Legacy and bloodline

As a die-hard Game of Thrones fan with a grandpa-crush on Tywin Lannister played by the amazing Charles Dance, I’m familiar with the word legacy way too well. In Game of Thrones, bloodline is everything. Tywin hates his own midget son Tyrion due to his deformation, but he will not let him die and let anyone kill Tyrion because he is still a Lannister. He thinks his own daughter, Queen Cersie, is stupid. He mocks her for being incompetent. Tywin’s only a bit less harsh on Jaime, the golden boy, but he is still disgusted by the incest Jaime has with Cersie.

All in all, Tywin Lannister is not a loving father. Whenever he is with them, he acts condescending and cruel. He whores his own daughter out twice and forces his son to marry a child to consolidate the power of his house. He thinks the happiness of his children is only secondary, or not less, compared to the greater good of the family.

Even though he would protect his children from defamation. I don’t think he loves them. What he loves is the Lannister pride. It’s his duty to uphold the honor of his house and safeguard it from falling prey to others.

Nothing is more important to Tywin than his legacy.

A friend of mine’s wife is expecting a child. Like every soon-to-be parent, he couldn’t stop talking about how cool having a child is. He thinks it’s non-sense that I’m so against the idea even though time and again I’ve proven myself a wonderful children-magnet.

“You just haven’t met the guy you wanna have babies with,” he said.

I told him I think the world is just too f–ked up, and I think life in general is too hard. I’d avoid bringing an innocent life to Earth to suffer.

He told me, “A child carries your own blood. You’ll die, but your legacy will live on because of your child.”

I just needed to stop the conversation there because I knew we had reached a point of disagreement. If I kept talking, either one of us, if not both,  was going to be pissed off.

I think he outlined a very selfish reason to have kids. I know some people think people who don’t want to have kids are selfish because we dodge the responsibility of being a parent, but I just don’t know what is more selfish anymore. Procreating because you want to pass on your so called legacy is putting all your hopes onto a tiny human being. As a teacher, I deal with more helicopter parents than anything. Sometimes I feeling like a big part of my job is to please the parents rather than pleasing the kids. Many of these parents project all their ambitions on their children. They compare their children’s grades to their cousins’ or neighbours’. They get more upset than their kids when their kids get an A- instead of a full A. Their children can’t act like children. Their schedules are more packed than mine filled with different after school courses.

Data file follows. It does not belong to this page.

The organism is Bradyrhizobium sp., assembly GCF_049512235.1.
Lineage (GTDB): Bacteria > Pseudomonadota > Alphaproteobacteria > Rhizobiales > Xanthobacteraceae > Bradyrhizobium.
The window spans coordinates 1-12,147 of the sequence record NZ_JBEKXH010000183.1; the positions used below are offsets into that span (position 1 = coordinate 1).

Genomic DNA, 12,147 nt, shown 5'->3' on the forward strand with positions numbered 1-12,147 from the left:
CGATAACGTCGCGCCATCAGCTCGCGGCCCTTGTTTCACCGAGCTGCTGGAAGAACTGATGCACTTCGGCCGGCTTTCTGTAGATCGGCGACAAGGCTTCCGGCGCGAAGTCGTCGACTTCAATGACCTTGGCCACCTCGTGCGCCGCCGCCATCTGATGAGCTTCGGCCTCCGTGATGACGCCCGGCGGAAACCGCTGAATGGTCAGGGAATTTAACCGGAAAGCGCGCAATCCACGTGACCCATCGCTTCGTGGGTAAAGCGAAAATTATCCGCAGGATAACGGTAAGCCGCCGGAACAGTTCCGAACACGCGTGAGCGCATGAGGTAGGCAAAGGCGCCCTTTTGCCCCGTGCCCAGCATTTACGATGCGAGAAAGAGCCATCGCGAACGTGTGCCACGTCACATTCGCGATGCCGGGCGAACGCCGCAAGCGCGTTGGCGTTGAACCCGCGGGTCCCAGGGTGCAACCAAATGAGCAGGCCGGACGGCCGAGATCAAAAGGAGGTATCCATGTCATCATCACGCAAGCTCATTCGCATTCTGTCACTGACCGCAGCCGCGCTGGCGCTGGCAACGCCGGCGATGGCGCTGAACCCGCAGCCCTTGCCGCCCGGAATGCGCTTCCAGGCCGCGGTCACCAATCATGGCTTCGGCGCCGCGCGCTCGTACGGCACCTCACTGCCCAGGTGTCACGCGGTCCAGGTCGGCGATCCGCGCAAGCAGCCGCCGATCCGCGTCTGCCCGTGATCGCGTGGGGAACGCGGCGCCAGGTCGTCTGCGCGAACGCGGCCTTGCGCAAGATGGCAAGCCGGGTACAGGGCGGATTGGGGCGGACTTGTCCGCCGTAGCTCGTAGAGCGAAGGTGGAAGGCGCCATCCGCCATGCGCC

Is that how legacies are passed on? Not in my opinion. If you are already a legend in your own right, you don’t need your sperm or egg to pass on your legacy. Forgive me for bringing up Steve Jobs again, but he is just the perfect example for so many things. Steve Jobs was able to touch my heart and influence me tremendously even though I don’t carry his blood. His contributions, his perseverance and his visions made him a legend. He built his legacy through his genius. Even if he hadn’t had four children, people would still have worshiped him and celebrated him all the same.

The need to have children to pass on my so-called legacy is mitigated because I know I’m changing lives every day. Every time when I see an improvement in a student, every time when they learn something from me, I know I’m passing on my legacy. There are already so many lost souls out there. I’d rather save those that are already here than to bring another one to this world.

Legacies are passed on through good deeds, not through blood.



About Nicky

Nicky English is a journalist, an educator, a podcaster, a couch potato, a dreamer, and a child at heart. Learning is her passion, so is the English language, which she believes is the tool to unlock the door of knowledge. Born in Hong Kong, she received intensive writing training at The University of Iowa, where she double-majored in journalism and political science. Apart from the Hawkeye State, she’s lived in Chicago and Philadelphia. When she was a guest student at Georgetown University, she fell in love with Washington, D.C. She also has a Master of Arts in Communication. A little side note—she cannot imagine a world without her Mac and iDevices. Like many crazy ones, she hopes to change the world one day at a time.
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One Response to Legacy and bloodline

  1. Pingback: Miller’s daughter | Half an ABC: Nicky English's blog

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